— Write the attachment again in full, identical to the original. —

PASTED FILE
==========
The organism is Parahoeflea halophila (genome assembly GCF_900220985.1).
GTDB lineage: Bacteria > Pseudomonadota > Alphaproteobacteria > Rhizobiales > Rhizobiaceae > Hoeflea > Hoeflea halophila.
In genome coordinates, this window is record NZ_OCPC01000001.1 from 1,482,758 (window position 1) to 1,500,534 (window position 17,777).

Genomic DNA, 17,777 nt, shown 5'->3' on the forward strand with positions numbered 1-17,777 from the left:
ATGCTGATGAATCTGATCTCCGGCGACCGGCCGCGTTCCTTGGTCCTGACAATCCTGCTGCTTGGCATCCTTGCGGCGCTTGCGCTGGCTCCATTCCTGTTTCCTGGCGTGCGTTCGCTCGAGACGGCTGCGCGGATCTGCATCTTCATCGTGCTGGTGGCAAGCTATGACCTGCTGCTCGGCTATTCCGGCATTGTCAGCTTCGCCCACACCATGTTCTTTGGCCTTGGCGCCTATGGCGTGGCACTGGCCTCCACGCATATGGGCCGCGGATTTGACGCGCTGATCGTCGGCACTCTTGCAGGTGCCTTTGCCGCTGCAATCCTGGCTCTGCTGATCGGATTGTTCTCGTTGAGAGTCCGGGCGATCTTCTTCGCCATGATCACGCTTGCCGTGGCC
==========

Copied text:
The organism is Parahoeflea halophila (genome assembly GCF_900220985.1).
GTDB lineage: Bacteria > Pseudomonadota > Alphaproteobacteria > Rhizobiales > Rhizobiaceae > Hoeflea > Hoeflea halophila.
In genome coordinates, this window is record NZ_OCPC01000001.1 from 1,482,758 (window position 1) to 1,500,534 (window position 17,777).

Genomic DNA, 17,777 nt, shown 5'->3' on the forward strand with positions numbered 1-17,777 from the left:
ATGCTGATGAATCTGATCTCCGGCGACCGGCCGCGTTCCTTGGTCCTGACAATCCTGCTGCTTGGCATCCTTGCGGCGCTTGCGCTGGCTCCATTCCTGTTTCCTGGCGTGCGTTCGCTCGAGACGGCTGCGCGGATCTGCATCTTCATCGTGCTGGTGGCAAGCTATGACCTGCTGCTCGGCTATTCCGGCATTGTCAGCTTCGCCCACACCATGTTCTTTGGCCTTGGCGCCTATGGCGTGGCACTGGCCTCCACGCATATGGGCCGCGGATTTGACGCGCTGATCGTCGGCACTCTTGCAGGTGCCTTTGCCGCTGCAATCCTGGCTCTGCTGATCGGATTGTTCTCGTTGAGAGTCCGGGCGATCTTCTTCGCCATGATCACGCTTGCCGTGGCC